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Mokomoko Invitational 2019 at Campbell Community Center

March 16, 2019 all day
I highly recommend this tournament in Northern California for those FMA/Karate/Shaolin guys out…See More
Mar 4
Timing is everything. We say “if you are early, you are on time; if you are on time, you are late; if you are late, you are dead”. The essential element of timing can not be overemphasized to the beginning student. Likewise, it is the one thing every beginner struggles with the most. When I was a student under GME Leo, all I heard was “you’re late”. For my students, I try to give a little more information as to why they are late and how to fix it. Giron Escrima teaches the student from the start to be half a beat ahead of their opponent. When the aggressor attacks, he is already disabled. He just doesn’t know it yet. What few people understand is that timing is an act of faith. Attitude, mental supremacy, cockiness, confidence, courage; these are all words used to describe the mental state of the superior defender. I prefer “faith”. In keeping with the philosophy of “Bahala Na”, placing your faith in God’s Will gives you the advantage in combat. Let’s try to tie this to a specific technique. The next defense in the number 1’s is inside block. The technical steps to proper timing are simple: step to 12:00, “punch” your opponent’s weapon, block slightly in front rather than to the side, clear to the side to avoid recoil of your own weapon, check and follow up as quickly as possible. I have given these directions hundreds of times and as soon as the beginning student puts them together, I am shouting “you’re late”. So, even given all the tools of the technique, the beginner can not fully execute the proper timing until they learn how and when to put the techniques into play. It is a strange amalgam of courage and technique that allows someone to successfully execute a defense and as we practice year after year, the line between the two becomes more and more blurry. Is it technique? Is it faith? Is it both? Sometimes we who have practiced for years forget that there are small, intricate technical steps that one must learn before one can apply the technique and we wonder why students are so slow to “get it”. We have surmounted the hurdle of combining faith and action. Our students have not. If we consider the technical elements as the “nuts and bolts” are not enough, what is the catalyst that makes the difference between the beginner who is constantly late and the graduate who can surprise an attacker with his speed? It is faith. Faith is the catalyst. Practice and wisdom are the whetstones on which you hone your ability to discern when to apply a technique, but faith propels your actions. Beginning students need to be encouraged to have faith in the technique. Ultimately, they will get it. Then they will learn to have faith in themselves. And, ultimately, they will learn that strong faith in themselves and their techniques stems from a strong faith in God.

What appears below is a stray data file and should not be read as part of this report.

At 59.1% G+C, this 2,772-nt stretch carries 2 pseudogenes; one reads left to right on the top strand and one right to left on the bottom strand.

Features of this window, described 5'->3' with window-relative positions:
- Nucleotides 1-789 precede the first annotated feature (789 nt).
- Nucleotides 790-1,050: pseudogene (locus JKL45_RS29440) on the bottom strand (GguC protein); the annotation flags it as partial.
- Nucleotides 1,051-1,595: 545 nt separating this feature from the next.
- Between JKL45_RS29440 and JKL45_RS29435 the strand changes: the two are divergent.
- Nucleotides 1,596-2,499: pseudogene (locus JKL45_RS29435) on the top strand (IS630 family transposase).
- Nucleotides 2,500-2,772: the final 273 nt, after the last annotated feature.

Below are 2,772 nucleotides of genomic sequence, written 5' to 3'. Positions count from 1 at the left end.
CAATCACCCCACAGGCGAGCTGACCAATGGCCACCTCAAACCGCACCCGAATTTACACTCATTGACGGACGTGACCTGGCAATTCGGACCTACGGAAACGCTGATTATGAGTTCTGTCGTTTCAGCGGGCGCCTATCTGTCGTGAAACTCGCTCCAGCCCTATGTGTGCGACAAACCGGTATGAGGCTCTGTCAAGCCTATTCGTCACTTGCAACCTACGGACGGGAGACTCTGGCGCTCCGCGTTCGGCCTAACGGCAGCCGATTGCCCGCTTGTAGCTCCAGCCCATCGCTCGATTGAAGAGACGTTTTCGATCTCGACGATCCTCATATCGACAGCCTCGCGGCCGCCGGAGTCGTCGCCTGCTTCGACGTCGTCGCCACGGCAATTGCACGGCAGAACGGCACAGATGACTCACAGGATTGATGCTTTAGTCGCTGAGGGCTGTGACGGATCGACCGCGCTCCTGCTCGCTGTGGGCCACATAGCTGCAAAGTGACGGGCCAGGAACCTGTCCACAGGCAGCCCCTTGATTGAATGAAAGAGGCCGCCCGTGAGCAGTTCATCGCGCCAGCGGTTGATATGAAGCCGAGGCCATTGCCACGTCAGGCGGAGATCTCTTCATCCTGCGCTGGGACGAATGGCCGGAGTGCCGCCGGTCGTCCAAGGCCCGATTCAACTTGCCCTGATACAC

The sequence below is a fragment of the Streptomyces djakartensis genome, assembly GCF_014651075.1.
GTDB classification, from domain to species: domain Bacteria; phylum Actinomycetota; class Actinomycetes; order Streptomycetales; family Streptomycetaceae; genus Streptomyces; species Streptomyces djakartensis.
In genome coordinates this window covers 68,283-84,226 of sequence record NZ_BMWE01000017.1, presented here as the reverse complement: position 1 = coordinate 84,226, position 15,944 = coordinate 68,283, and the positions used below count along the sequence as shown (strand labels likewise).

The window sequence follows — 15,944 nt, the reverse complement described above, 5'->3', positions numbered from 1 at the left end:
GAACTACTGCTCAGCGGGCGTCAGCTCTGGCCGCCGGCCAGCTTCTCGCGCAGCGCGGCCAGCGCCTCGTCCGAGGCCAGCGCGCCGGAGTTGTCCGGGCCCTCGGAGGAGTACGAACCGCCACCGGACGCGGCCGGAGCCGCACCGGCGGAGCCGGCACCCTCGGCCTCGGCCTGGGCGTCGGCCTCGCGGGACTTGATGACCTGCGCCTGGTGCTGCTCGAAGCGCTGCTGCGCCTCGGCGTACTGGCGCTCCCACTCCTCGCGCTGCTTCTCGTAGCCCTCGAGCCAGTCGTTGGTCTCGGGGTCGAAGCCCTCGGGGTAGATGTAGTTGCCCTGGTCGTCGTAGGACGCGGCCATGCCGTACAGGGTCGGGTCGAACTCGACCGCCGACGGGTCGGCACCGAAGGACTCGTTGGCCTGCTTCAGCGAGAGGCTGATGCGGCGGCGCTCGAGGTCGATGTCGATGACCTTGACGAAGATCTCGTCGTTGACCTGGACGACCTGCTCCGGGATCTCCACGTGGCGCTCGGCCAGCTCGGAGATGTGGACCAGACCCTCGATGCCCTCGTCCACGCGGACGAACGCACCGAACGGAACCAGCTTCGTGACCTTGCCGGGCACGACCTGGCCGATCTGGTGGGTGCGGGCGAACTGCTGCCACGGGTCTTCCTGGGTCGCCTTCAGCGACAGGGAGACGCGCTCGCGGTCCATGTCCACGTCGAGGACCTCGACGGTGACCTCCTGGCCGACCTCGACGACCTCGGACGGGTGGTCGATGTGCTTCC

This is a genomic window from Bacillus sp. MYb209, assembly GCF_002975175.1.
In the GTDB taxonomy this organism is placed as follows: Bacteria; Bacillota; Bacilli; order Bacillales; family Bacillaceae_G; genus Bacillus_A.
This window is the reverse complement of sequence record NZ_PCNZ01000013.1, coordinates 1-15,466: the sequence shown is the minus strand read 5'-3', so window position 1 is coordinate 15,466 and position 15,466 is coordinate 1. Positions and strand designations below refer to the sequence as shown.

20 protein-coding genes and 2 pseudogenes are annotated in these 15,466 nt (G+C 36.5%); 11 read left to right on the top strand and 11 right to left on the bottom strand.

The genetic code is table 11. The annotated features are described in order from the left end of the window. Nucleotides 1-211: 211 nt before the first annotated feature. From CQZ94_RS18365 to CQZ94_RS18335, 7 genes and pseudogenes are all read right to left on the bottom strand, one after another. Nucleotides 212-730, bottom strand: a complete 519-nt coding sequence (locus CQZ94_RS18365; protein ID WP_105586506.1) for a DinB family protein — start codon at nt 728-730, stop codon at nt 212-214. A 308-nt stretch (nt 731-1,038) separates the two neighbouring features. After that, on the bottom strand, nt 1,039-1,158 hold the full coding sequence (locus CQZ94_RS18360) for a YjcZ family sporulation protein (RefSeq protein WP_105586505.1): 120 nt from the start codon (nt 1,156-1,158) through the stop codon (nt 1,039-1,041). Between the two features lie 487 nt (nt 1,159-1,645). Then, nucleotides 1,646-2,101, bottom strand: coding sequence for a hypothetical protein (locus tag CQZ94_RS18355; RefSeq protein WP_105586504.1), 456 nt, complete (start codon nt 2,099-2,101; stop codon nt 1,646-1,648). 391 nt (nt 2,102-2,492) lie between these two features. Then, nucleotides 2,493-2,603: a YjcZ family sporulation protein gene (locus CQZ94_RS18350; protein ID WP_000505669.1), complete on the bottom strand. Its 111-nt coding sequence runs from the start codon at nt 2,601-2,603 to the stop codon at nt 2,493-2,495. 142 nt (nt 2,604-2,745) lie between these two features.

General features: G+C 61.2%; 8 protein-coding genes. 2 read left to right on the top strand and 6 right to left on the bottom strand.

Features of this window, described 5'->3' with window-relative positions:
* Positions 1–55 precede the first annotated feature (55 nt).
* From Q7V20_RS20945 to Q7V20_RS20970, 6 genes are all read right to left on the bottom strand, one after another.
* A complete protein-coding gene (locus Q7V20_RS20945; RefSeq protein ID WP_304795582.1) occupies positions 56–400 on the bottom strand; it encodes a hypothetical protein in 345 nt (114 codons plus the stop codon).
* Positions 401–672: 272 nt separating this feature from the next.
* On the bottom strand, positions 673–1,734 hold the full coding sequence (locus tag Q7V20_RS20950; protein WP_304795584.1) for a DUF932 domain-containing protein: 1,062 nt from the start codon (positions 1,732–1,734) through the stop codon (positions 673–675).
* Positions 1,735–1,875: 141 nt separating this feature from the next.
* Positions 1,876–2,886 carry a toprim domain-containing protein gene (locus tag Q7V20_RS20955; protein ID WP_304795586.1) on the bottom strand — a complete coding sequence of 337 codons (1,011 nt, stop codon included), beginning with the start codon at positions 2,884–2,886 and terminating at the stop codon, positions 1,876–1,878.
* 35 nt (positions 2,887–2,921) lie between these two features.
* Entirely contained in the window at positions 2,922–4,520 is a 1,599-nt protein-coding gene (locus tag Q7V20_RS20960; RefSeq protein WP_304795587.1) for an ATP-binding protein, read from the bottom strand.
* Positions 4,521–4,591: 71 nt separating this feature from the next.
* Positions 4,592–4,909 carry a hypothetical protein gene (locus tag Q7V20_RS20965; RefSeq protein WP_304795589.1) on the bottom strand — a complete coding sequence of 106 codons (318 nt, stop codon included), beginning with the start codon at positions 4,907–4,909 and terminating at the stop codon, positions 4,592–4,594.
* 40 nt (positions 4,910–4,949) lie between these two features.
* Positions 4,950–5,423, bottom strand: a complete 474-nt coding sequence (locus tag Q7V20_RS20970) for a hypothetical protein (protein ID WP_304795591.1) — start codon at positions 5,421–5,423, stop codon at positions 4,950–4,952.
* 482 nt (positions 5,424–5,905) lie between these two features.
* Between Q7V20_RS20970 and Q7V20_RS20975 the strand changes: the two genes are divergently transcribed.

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Guro Lawrence
Great post on timing! Hope to see more!
terry
Nicely stated. I often tell my students that if they believe it will work, then it will.

Timing is an element that students must understand. It is interesting to see when a particular student begins to piece together the rhythm, movement, and the applied technique with the proper timing. Equally interesting is when they fail.

Allow me to share an amusing example. I was demonstrating that no matter how fast the attack, I could move extremely slow as long as I utilized the proper timing. I had showed this versus several attacks, and was focusing against the angle 1 since this is often the building block for new students.

I stepped back from the student that had been attacking me, and was explaining in more detail how to utilize timing. As I was explaining, I had my student attempt the same action. I stepped back again while addressing everyone. (I was now facing all of the other students) I stepped towards my student and swung the angle 1 at him with speed; fully expecting to hear and feel the correct technique against the attack.

Unfortunately, my student didn't move. I felt the stick hit him across the head, instantly stopped my motion, and turned to see a very surprised and dazed student. Thankfully, I didn't intend the attack to hurt him and hadn't delivered it with power, but we all waited to see him drop. It was a great lesson!

He was definitely late... =)

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